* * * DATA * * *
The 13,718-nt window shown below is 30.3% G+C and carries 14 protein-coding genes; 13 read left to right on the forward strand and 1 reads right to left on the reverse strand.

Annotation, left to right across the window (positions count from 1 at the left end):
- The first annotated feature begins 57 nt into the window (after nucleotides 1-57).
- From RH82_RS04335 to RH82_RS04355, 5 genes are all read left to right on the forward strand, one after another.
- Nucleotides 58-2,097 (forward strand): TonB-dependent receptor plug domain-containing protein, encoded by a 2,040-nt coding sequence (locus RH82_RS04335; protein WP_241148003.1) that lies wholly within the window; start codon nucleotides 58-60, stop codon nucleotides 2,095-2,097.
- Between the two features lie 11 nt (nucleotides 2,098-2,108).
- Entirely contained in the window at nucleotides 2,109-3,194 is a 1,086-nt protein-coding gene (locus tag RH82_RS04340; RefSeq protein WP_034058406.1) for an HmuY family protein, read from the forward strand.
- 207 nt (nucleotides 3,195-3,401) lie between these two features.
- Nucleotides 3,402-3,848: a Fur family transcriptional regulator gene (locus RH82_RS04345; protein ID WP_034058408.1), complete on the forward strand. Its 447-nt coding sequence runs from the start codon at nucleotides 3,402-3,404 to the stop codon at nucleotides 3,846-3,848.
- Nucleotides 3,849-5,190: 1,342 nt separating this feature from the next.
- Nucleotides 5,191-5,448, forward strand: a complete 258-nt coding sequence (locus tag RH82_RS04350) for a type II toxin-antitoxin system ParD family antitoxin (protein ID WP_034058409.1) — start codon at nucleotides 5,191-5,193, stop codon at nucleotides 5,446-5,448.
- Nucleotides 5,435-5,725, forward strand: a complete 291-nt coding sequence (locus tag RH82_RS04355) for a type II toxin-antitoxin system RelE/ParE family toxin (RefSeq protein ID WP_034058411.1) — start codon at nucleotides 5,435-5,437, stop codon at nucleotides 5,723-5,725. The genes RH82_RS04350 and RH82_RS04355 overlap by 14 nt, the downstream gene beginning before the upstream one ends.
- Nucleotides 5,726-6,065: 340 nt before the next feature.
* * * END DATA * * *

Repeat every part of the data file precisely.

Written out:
The 13,718-nt window shown below is 30.3% G+C and carries 14 protein-coding genes; 13 read left to right on the forward strand and 1 reads right to left on the reverse strand.

Annotation, left to right across the window (positions count from 1 at the left end):
- The first annotated feature begins 57 nt into the window (after nucleotides 1-57).
- From RH82_RS04335 to RH82_RS04355, 5 genes are all read left to right on the forward strand, one after another.
- Nucleotides 58-2,097 (forward strand): TonB-dependent receptor plug domain-containing protein, encoded by a 2,040-nt coding sequence (locus RH82_RS04335; protein WP_241148003.1) that lies wholly within the window; start codon nucleotides 58-60, stop codon nucleotides 2,095-2,097.
- Between the two features lie 11 nt (nucleotides 2,098-2,108).
- Entirely contained in the window at nucleotides 2,109-3,194 is a 1,086-nt protein-coding gene (locus tag RH82_RS04340; RefSeq protein WP_034058406.1) for an HmuY family protein, read from the forward strand.
- 207 nt (nucleotides 3,195-3,401) lie between these two features.
- Nucleotides 3,402-3,848: a Fur family transcriptional regulator gene (locus RH82_RS04345; protein ID WP_034058408.1), complete on the forward strand. Its 447-nt coding sequence runs from the start codon at nucleotides 3,402-3,404 to the stop codon at nucleotides 3,846-3,848.
- Nucleotides 3,849-5,190: 1,342 nt separating this feature from the next.
- Nucleotides 5,191-5,448, forward strand: a complete 258-nt coding sequence (locus tag RH82_RS04350) for a type II toxin-antitoxin system ParD family antitoxin (protein ID WP_034058409.1) — start codon at nucleotides 5,191-5,193, stop codon at nucleotides 5,446-5,448.
- Nucleotides 5,435-5,725, forward strand: a complete 291-nt coding sequence (locus tag RH82_RS04355) for a type II toxin-antitoxin system RelE/ParE family toxin (RefSeq protein ID WP_034058411.1) — start codon at nucleotides 5,435-5,437, stop codon at nucleotides 5,723-5,725. The genes RH82_RS04350 and RH82_RS04355 overlap by 14 nt, the downstream gene beginning before the upstream one ends.
- Nucleotides 5,726-6,065: 340 nt before the next feature.